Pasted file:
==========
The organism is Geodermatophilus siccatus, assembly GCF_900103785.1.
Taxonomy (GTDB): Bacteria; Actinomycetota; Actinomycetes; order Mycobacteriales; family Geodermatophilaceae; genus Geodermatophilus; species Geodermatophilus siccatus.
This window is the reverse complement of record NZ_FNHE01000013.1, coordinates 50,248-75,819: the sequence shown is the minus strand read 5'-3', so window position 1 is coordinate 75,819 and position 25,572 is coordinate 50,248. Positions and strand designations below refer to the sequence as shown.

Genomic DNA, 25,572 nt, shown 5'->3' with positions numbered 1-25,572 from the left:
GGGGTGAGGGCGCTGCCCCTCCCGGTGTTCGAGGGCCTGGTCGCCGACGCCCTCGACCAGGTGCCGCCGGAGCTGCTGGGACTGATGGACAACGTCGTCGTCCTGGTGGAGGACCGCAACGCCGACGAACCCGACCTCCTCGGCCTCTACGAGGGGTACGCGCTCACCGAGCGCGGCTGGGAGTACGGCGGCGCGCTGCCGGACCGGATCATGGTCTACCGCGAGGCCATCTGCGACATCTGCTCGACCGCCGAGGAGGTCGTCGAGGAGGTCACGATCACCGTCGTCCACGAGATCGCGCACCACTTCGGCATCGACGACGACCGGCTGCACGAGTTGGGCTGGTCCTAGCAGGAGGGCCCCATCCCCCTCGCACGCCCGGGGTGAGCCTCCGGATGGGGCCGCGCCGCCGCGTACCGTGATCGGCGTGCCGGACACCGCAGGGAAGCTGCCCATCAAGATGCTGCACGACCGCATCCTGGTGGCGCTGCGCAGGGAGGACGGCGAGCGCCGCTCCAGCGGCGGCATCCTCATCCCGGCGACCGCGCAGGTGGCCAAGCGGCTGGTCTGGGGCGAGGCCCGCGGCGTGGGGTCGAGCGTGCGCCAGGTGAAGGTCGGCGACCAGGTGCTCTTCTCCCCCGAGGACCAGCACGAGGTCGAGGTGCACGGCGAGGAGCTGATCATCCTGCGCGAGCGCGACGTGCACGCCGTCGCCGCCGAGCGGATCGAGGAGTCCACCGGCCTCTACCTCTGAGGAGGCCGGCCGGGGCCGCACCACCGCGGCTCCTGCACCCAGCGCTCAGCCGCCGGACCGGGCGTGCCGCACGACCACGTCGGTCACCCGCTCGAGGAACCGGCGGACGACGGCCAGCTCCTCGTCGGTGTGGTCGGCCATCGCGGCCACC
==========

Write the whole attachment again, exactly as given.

The organism is Geodermatophilus siccatus, assembly GCF_900103785.1.
Taxonomy (GTDB): Bacteria; Actinomycetota; Actinomycetes; order Mycobacteriales; family Geodermatophilaceae; genus Geodermatophilus; species Geodermatophilus siccatus.
This window is the reverse complement of record NZ_FNHE01000013.1, coordinates 50,248-75,819: the sequence shown is the minus strand read 5'-3', so window position 1 is coordinate 75,819 and position 25,572 is coordinate 50,248. Positions and strand designations below refer to the sequence as shown.

Genomic DNA, 25,572 nt, shown 5'->3' with positions numbered 1-25,572 from the left:
GGGGTGAGGGCGCTGCCCCTCCCGGTGTTCGAGGGCCTGGTCGCCGACGCCCTCGACCAGGTGCCGCCGGAGCTGCTGGGACTGATGGACAACGTCGTCGTCCTGGTGGAGGACCGCAACGCCGACGAACCCGACCTCCTCGGCCTCTACGAGGGGTACGCGCTCACCGAGCGCGGCTGGGAGTACGGCGGCGCGCTGCCGGACCGGATCATGGTCTACCGCGAGGCCATCTGCGACATCTGCTCGACCGCCGAGGAGGTCGTCGAGGAGGTCACGATCACCGTCGTCCACGAGATCGCGCACCACTTCGGCATCGACGACGACCGGCTGCACGAGTTGGGCTGGTCCTAGCAGGAGGGCCCCATCCCCCTCGCACGCCCGGGGTGAGCCTCCGGATGGGGCCGCGCCGCCGCGTACCGTGATCGGCGTGCCGGACACCGCAGGGAAGCTGCCCATCAAGATGCTGCACGACCGCATCCTGGTGGCGCTGCGCAGGGAGGACGGCGAGCGCCGCTCCAGCGGCGGCATCCTCATCCCGGCGACCGCGCAGGTGGCCAAGCGGCTGGTCTGGGGCGAGGCCCGCGGCGTGGGGTCGAGCGTGCGCCAGGTGAAGGTCGGCGACCAGGTGCTCTTCTCCCCCGAGGACCAGCACGAGGTCGAGGTGCACGGCGAGGAGCTGATCATCCTGCGCGAGCGCGACGTGCACGCCGTCGCCGCCGAGCGGATCGAGGAGTCCACCGGCCTCTACCTCTGAGGAGGCCGGCCGGGGCCGCACCACCGCGGCTCCTGCACCCAGCGCTCAGCCGCCGGACCGGGCGTGCCGCACGACCACGTCGGTCACCCGCTCGAGGAACCGGCGGACGACGGCCAGCTCCTCGTCGGTGTGGTCGGCCATCGCGGCCACC